- In the light of the podcast and this week’s work, consider how you might revise the way in which you are making notes on studies. Do the questions from Activity 1.4 need elaborating?
Questions: What research questions are being addressed?
- articulating this is important. perhaps also what methodology and what views about knowledge and learning inform those questions. also maybe why these are questions worth asking – why has no-one asked them before?
Setting: What is the sector and setting? (e.g. school, higher education, training, informal learning)
- and does that affect the design of the research in any way?
Concepts: What theories, concepts and key terms are being used?
- and how do they fit in with the current issues and debates in the field?
Methods: What methods of data collection and analysis are used? (e.g. the number of participants; the type of technologies; the use of interviews, surveys, observation, etc.)
- maybe it would be useful to note here how appropriate the choice of methods is, and whether are not they impose any limitations on the findings.
Findings: What did this research find out?
Limitations: What are the limitations of the methods used?
Ethics: Are there any ethical issues associated with the research?
Implications: What are the implications (if any) for practice, policy or further research?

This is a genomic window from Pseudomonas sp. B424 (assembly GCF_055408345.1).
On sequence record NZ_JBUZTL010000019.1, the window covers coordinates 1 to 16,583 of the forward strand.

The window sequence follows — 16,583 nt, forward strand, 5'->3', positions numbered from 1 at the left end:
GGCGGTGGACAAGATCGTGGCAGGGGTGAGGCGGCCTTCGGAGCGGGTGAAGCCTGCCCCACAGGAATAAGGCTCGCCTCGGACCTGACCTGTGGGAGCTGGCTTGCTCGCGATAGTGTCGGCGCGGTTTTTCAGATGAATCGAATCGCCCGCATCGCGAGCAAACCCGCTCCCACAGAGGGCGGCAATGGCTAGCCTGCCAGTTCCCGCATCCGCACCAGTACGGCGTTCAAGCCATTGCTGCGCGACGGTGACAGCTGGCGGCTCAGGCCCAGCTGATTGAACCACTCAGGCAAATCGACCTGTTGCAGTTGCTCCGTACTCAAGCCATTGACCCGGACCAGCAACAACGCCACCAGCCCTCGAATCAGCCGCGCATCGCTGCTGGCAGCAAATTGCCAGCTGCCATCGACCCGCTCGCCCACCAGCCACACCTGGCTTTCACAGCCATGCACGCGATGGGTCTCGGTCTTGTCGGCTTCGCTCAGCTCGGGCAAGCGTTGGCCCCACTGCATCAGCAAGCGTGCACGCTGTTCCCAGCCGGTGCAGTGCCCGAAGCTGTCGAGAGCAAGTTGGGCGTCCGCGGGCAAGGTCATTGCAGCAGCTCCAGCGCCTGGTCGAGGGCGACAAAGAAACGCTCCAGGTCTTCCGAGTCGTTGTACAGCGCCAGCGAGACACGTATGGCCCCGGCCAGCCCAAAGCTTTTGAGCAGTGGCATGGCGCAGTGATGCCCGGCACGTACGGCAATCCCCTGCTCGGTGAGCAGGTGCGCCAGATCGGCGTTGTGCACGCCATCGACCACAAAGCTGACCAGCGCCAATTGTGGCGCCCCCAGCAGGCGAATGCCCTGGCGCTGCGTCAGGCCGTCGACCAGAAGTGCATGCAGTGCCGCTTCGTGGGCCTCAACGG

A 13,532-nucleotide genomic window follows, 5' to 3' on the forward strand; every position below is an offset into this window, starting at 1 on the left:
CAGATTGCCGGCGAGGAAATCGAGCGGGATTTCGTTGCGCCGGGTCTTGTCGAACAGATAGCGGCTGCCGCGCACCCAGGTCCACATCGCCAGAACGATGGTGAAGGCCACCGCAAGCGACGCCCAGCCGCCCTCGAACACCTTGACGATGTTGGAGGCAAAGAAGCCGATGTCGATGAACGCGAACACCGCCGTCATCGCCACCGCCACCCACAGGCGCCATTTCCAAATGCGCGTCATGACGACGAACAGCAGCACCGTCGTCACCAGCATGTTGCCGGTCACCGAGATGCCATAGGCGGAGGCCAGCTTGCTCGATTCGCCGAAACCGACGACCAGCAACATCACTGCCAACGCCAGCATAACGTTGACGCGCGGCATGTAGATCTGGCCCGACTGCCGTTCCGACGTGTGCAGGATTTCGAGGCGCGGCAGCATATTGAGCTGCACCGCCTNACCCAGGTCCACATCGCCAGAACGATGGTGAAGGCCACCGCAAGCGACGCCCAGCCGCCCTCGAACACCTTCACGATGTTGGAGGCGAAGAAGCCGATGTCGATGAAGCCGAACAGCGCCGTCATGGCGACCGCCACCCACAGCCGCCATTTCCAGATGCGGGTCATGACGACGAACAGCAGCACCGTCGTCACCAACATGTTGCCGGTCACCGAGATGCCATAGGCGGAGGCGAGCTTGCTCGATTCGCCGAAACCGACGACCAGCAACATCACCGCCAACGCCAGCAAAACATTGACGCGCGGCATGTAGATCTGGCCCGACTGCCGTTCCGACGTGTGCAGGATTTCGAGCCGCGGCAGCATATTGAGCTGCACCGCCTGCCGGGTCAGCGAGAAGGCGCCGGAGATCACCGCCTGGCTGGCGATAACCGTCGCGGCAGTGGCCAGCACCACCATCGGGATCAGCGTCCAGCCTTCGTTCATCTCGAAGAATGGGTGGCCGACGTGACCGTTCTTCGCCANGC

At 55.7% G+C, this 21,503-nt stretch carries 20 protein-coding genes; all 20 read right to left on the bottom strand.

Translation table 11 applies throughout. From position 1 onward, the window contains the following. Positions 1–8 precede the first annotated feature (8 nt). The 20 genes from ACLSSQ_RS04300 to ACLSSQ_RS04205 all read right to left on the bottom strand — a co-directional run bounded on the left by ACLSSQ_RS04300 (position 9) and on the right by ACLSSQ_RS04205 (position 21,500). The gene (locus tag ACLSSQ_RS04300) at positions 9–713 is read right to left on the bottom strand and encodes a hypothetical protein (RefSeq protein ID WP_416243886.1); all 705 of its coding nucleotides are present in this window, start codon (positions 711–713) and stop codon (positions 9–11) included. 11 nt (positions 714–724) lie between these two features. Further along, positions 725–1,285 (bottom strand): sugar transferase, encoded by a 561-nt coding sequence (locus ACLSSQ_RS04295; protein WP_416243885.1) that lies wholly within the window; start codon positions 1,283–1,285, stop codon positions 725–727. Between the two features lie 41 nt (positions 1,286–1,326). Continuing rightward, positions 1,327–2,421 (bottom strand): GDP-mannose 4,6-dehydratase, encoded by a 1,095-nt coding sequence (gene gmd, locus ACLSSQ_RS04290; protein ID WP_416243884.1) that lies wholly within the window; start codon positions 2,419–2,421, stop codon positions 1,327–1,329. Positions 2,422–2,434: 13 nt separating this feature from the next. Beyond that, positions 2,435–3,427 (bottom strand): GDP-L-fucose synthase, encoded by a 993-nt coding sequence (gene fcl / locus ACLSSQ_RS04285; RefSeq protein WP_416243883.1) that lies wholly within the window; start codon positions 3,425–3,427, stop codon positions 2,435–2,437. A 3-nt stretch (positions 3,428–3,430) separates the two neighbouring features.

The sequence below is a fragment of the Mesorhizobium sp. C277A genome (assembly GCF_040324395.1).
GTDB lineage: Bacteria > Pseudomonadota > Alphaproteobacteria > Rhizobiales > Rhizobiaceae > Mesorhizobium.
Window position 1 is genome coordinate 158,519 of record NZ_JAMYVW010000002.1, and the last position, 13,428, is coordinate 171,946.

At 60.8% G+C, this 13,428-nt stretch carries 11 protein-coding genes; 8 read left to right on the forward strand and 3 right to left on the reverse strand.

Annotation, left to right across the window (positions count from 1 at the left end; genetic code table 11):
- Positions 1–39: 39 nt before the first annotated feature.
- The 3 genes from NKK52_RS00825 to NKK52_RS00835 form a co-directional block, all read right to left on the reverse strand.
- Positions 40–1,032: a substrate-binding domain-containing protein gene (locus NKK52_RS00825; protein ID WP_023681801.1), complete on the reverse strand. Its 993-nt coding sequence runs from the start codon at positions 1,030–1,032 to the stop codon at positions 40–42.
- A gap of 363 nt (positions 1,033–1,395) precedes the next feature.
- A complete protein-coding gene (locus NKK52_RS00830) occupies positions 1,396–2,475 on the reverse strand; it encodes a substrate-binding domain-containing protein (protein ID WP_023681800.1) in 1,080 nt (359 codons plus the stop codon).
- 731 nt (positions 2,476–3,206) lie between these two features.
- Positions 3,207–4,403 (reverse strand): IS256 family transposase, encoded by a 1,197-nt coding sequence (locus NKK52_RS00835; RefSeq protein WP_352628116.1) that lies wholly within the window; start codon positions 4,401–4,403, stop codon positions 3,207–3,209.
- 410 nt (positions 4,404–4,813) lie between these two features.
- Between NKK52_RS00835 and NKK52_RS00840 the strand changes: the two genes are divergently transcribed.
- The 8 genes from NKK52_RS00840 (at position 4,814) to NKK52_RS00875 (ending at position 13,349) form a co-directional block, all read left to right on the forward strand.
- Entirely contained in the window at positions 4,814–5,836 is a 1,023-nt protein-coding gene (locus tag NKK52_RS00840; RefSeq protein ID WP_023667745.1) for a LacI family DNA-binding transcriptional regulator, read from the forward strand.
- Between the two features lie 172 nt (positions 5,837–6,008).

- difficult to evaluate this at this stage (for me at any rate)
- Look back at Reading 1 and consider the questions that were asked in that research. Do you think they represent a dominant ‘paradigm’ for research in any particular period? Are the research questions and methods still relevant today?
Here are the two questions: Are outcomes of courses delivered using CMC “at least as good” as traditional face-to-face delivery? What variables are associated with “especially good and especially poor outcomes” in the Virtual Classroom?
In my language teaching context, it’s only government-funded business training initiatives that have ever insisted upon measurable outcomes (and the procedure turned out to be the worst kind of absurd box-ticking). In university, private tutoring or language school contexts, the assumption is still that if students fail it’s because they didn’t do the work or didn’t have the right level to begin with. The course design or delivery is not under scrutiny.
I have tutored some appalling cost-cutting online language courses. I refuse to do it any more. I design my own and use them with my private students. I have tried to persuade various university and language school employers to allow me to do something with technology within their institutions, but the only projects I have been offered have been where I must design seemingly unlimited tutor moderated activities when I know the teacher will not get paid for their hours, or basically digitising workbook exercises, which makes me want to kill myself. My point is that I have never got the impression that any of my employers are the least bit interested in the quality of the courses they sell, sadly, and online is only attractive to them because it dangles the prospects of fewer overheads. Despite the fact that my context hasn’t even got around to this basic aspect of TEL yet, I suppose the question requires me to say that interests have widened from examining how “good” TEL is to examining what can potentially be done with it, and what effects that might have on the people involved, as well as broadening the definition of what TEL might mean, and looking more at practices of what people find themselves actually doing with educational technology.